>(Scroll down to read the Letters A-H in “A Sinner’s Lenten Alphabet.”)
In the Lenten Prayer of Saint Ephrem, we ask God to take 4 things from us that can hold us back in our spiritual growth: sloth, meddling, lust for power and idle talk. And so, the Letter
The Abbess Thaisia, a spiritual daughter of St. John of Kronstadt, wrote in her Letters To a Beginner: On Giving One’s Life to God:
“If any sin or any passion knows how to clothe itself in an attractive form, it is precisely—idle talk.” These are pretty strong words about something that most people would probably consider pretty harmless. But is it? How many times have you been hurt by words? And how did those harmful words get started? Possibly with idle talk? Abbess Thaisia makes a strong case against it:
“Deeply rooted in people is the love of idle talk, i.e., empty, unnecessary conversations, and it has become a beloved pastime among them. It seems we don’t know and don’t believe that idle talk is a sin, and a serious sin, which gives birth to a multitude of other sins: quarrels, conflicts, gossip, slander, condemnation, calumny, and the like.”
So it’s not just being chatty that’s the problem, but what it can lead to, especially gossip and slander and other hurtful behavior. When I was in first grade my teacher put masking tape over my mouth because I wouldn’t quit talking in class. She even called my parents to come get me once, and when my dad picked me up, he said, “You okay, Motor Mouth?” That was one of his nick-names for me. Remember the doll, “Chatty Cathy?” Chattiness might be cute on a doll. And a 6-year-old. But that chatty mouth still gets me in trouble.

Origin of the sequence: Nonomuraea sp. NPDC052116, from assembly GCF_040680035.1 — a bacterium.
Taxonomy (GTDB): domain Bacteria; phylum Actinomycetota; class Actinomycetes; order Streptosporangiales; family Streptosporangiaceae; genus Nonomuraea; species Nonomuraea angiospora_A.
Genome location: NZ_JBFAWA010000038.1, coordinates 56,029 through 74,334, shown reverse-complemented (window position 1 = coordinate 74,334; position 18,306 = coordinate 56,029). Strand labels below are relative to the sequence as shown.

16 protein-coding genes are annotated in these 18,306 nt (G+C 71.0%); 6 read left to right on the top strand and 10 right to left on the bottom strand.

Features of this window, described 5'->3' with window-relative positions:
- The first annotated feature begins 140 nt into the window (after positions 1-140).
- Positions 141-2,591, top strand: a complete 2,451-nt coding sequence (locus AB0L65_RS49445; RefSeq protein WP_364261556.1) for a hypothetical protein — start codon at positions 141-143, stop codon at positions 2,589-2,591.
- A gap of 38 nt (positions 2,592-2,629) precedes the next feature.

Again I think balance is needed so that we don’t become snobby or aloof in our efforts to curb our conversations. Combining hospitality and love for others with self-control in our talk isn’t easy. But I want to learn to bridle my tongue. Without the masking tape. And I think that what comes out of my mouth is a reflection of what’s going on inside my head, so maybe controlling idle talk needs to begin with controlling idle thoughts. That work of hesychia that I wrote about yesterday.
I’ll close today’s post with a nod to my Facebook friends who offered comments on yesterday’s post and suggestions for the Letter “I.” One said to write about icons, but since I include them throughout my writing, I’ll only make a comment on one aspect of these holy images here—they have small mouths. Enough said.